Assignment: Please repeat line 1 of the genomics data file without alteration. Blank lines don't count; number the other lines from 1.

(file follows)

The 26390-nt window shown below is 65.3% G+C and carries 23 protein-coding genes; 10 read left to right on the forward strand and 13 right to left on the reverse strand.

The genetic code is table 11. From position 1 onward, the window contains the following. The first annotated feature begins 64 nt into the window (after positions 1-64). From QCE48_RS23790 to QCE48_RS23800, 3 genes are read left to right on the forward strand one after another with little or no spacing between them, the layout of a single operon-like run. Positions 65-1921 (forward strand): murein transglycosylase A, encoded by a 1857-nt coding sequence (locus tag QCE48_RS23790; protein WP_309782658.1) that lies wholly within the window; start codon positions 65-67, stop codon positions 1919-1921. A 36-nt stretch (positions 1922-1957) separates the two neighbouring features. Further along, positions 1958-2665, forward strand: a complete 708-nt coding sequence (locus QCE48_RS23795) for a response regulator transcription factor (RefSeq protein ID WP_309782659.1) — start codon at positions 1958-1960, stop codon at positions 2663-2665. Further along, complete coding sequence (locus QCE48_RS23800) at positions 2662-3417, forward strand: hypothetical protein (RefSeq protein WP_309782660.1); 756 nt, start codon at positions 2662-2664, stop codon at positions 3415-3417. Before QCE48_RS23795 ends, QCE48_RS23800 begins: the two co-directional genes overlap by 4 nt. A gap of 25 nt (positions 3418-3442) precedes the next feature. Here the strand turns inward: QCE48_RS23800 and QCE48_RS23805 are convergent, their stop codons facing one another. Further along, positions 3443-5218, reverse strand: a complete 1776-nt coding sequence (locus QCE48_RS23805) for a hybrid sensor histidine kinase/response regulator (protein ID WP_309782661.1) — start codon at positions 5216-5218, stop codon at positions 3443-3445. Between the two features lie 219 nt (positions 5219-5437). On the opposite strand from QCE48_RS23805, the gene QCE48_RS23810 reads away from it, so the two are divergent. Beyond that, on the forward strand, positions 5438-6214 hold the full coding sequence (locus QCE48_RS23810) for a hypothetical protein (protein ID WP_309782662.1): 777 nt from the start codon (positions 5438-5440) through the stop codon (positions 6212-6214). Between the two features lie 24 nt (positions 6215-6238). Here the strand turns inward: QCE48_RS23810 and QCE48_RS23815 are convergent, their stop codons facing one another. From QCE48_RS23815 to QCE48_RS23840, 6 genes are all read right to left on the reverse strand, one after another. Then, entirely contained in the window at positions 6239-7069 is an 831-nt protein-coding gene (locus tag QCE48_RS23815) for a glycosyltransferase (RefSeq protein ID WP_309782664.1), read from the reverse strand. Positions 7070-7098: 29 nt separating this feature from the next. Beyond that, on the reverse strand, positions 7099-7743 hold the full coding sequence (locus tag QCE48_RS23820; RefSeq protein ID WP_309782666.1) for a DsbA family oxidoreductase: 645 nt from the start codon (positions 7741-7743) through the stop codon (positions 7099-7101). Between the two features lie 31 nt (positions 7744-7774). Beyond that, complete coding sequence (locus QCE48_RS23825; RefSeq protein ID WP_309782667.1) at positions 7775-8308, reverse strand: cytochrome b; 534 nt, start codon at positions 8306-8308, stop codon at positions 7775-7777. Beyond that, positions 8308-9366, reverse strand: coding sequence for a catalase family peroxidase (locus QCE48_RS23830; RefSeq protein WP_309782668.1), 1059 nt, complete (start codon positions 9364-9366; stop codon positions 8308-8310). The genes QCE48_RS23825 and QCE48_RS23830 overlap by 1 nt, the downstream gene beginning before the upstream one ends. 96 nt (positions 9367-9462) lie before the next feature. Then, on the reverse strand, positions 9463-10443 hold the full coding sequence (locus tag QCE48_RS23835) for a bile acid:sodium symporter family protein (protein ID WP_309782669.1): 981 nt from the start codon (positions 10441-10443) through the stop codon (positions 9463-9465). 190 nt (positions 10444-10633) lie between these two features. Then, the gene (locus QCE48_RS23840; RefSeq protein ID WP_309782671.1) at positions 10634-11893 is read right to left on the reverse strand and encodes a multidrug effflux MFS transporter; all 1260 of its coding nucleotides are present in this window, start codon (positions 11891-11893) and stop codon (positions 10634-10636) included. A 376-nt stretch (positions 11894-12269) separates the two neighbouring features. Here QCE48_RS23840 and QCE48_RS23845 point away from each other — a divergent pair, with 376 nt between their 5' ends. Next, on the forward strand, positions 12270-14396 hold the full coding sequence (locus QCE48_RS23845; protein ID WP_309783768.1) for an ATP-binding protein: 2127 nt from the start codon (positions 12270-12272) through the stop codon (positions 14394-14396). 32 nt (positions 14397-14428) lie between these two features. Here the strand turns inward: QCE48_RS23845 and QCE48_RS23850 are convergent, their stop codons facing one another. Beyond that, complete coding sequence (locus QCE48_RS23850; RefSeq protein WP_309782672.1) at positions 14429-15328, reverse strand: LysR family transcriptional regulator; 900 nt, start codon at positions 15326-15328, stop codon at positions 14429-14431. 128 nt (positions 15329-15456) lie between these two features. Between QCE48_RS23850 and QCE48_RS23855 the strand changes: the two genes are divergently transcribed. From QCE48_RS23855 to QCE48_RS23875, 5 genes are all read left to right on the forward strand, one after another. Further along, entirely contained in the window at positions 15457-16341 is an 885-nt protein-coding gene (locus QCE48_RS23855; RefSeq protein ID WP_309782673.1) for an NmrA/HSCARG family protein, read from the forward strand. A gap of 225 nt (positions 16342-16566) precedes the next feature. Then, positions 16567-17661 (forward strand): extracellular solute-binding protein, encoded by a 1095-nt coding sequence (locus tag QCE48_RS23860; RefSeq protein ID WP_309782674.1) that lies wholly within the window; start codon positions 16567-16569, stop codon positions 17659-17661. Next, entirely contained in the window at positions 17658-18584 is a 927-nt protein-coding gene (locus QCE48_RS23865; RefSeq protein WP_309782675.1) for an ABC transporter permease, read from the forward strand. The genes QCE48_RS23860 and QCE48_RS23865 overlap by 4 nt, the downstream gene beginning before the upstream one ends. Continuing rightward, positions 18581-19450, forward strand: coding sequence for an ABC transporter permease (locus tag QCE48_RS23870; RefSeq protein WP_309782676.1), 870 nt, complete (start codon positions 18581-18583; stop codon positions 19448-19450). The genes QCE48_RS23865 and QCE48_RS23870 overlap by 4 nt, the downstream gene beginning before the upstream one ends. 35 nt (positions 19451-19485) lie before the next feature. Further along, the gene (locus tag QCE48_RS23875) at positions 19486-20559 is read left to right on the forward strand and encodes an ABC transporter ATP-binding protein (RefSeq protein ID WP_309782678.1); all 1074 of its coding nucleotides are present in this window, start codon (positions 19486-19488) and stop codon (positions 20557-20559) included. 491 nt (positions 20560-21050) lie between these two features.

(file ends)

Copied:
The 26390-nt window shown below is 65.3% G+C and carries 23 protein-coding genes; 10 read left to right on the forward strand and 13 right to left on the reverse strand.